Next, brands that use ambassadors will look closely at that ambassador’s audience and the relationship between the ambassador and members of their audience. Most brand ambassadors do their best to engage follower comments and questions in a timely manner.

Lastly, you’ll want to think carefully about what sets your brand ambassadors apart from your influencers and affiliates. Your ambassadors should be an elite group of brand promoters that do what your other customer advocates can’t.

Step 3: Break your program objectives down into ambassador KPIs.

Based on your program objectives and ideal ambassador profile, you can determine key performance indicators (KPIs) to track.

For example, your program KPIs might include the following target metrics:

  • # of posts (pieces of content) per month
  • # of views/impressions per month
  • # of link clicks per month
  • # of conversions per month

Step 4: Take a look at your fan base and active influencers.

Before recruiting ambassadors, you might take stock of your social media fan base. If you already have an influencer program, this is also a great place to start.

Ideally, you want your brand ambassadors to love your brand so much that you don’t have to incentivize them to promote your products and services. By looking at those fans who tag your brand or genuinely love your products/services, you’re more likely to target the best brand ambassador candidates.

Step 5: Create an ambassador program page.

Many ambassador candidates will come to you without you seeking them out. Because of this, it’s always a good idea to have a brand ambassador page that tells candidates what you are looking for and how they can apply.

Step 6: Invite prospects to join your ambassador program for the long term.

When approaching prospective ambassadors, you should make it known that you are looking for long-term partnerships. At the beginning of your program, you’ll most likely be doing the outreach.

It’s perfectly acceptable to utilize direct messaging on the social media platform where the individual likes to post (Instagram, Twitter, or Facebook). If the influencer or social media user has a collaboration email address on their profile, you can reach out to them through email.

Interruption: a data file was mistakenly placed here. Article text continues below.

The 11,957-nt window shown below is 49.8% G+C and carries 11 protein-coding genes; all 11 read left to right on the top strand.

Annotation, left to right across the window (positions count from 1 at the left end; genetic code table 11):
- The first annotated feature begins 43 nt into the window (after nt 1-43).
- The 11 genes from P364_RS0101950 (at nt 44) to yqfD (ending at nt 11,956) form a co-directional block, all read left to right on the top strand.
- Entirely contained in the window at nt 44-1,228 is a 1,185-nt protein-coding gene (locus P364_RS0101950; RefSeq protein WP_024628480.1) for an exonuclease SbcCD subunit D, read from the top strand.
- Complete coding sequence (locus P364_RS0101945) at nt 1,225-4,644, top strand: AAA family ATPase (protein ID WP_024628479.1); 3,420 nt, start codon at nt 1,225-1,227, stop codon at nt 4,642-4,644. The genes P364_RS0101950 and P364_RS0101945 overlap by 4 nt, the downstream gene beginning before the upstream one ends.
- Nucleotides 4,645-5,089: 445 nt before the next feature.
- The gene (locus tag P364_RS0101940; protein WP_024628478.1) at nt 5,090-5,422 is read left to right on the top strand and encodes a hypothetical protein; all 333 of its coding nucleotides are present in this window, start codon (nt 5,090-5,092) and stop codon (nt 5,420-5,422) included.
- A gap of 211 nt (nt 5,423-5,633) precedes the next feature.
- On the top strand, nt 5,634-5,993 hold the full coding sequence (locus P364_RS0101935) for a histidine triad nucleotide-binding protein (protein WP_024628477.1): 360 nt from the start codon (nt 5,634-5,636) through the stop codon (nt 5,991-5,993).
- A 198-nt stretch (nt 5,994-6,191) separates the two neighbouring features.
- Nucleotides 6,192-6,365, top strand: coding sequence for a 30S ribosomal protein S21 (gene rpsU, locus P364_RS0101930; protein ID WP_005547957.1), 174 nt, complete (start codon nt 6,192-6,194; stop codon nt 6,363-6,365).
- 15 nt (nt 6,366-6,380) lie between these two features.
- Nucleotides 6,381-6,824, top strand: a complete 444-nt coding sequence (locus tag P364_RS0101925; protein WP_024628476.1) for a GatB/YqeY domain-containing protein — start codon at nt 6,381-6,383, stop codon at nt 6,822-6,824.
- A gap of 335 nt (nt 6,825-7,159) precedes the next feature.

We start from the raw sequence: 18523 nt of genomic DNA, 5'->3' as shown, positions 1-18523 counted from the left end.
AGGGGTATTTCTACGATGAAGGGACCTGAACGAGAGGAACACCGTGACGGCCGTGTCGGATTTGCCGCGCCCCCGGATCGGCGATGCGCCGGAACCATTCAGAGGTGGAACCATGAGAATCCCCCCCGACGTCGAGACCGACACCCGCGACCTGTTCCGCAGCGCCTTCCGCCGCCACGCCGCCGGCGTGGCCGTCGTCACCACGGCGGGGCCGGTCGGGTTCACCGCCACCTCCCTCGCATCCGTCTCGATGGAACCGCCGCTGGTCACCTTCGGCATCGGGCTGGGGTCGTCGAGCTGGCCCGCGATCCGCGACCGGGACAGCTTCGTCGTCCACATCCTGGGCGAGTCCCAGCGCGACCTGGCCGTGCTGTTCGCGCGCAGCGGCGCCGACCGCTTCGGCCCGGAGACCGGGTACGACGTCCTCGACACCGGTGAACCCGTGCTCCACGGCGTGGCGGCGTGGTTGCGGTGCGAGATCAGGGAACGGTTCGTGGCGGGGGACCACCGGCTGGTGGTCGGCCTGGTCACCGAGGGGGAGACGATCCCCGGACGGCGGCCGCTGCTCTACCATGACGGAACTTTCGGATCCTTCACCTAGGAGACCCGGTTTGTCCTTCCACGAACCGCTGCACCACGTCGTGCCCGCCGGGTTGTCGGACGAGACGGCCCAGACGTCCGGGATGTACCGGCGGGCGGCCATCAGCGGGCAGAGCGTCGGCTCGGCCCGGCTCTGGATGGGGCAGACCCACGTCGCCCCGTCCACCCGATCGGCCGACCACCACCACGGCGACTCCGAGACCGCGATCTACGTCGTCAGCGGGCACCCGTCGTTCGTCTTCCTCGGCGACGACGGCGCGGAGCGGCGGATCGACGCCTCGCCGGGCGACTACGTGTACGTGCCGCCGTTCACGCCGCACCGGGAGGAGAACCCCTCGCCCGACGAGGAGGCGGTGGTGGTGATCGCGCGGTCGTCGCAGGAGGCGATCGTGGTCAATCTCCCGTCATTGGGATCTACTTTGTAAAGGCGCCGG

You should try to keep your outreach concise and to the point. A great ice breaker is to offer them some free products.

Before you accept someone into your ambassador program, it’s important that you know that they love your products. That’s why product gifting is a great way to launch your ambassador outreach.

Step 7: Set ambassador expectations using your program KPIs.

Using the KPIs you established early on, you can onboard your ambassadors by letting them know what your expectations are of them as they begin promoting your brand.

It’s also critical to let your ambassadors know what is or isn’t allowed, as well as some general guidelines for achieving the best results. While you don’t want to micromanage your brand ambassadors, you should have an agreement that members sign before they officially join your program.

Step 8: Decide on a compensation package.

With any customer advocacy program, you’ll need to decide how to compensate your ambassadors for their promotional content.

On this point, marketers don’t always see eye to eye. Some marketers insist that you shouldn’t pay commissions to ambassadors. Instead, they feel that to keep your program authentic, you should only use product seeding (free products and services).

Other brands do offer their ambassadors commissions for their conversion efforts. A perfect example of a successful commission structure for ambassadors is Tubby Todd’s ambassador program.

On the other hand, Nutpods decided to set up both an affiliate program and an ambassador program. For ambassadors, they only give free products in exchange for promotional content. But if someone wanted to receive commissions, they could join Nutpods’ affiliate program instead.

Choosing the best compensation package for your program will often come down to what is most important to your top performers, whether it’s gifts, perks, or cash payments. That said, transactional relationships nearly always result in less authenticity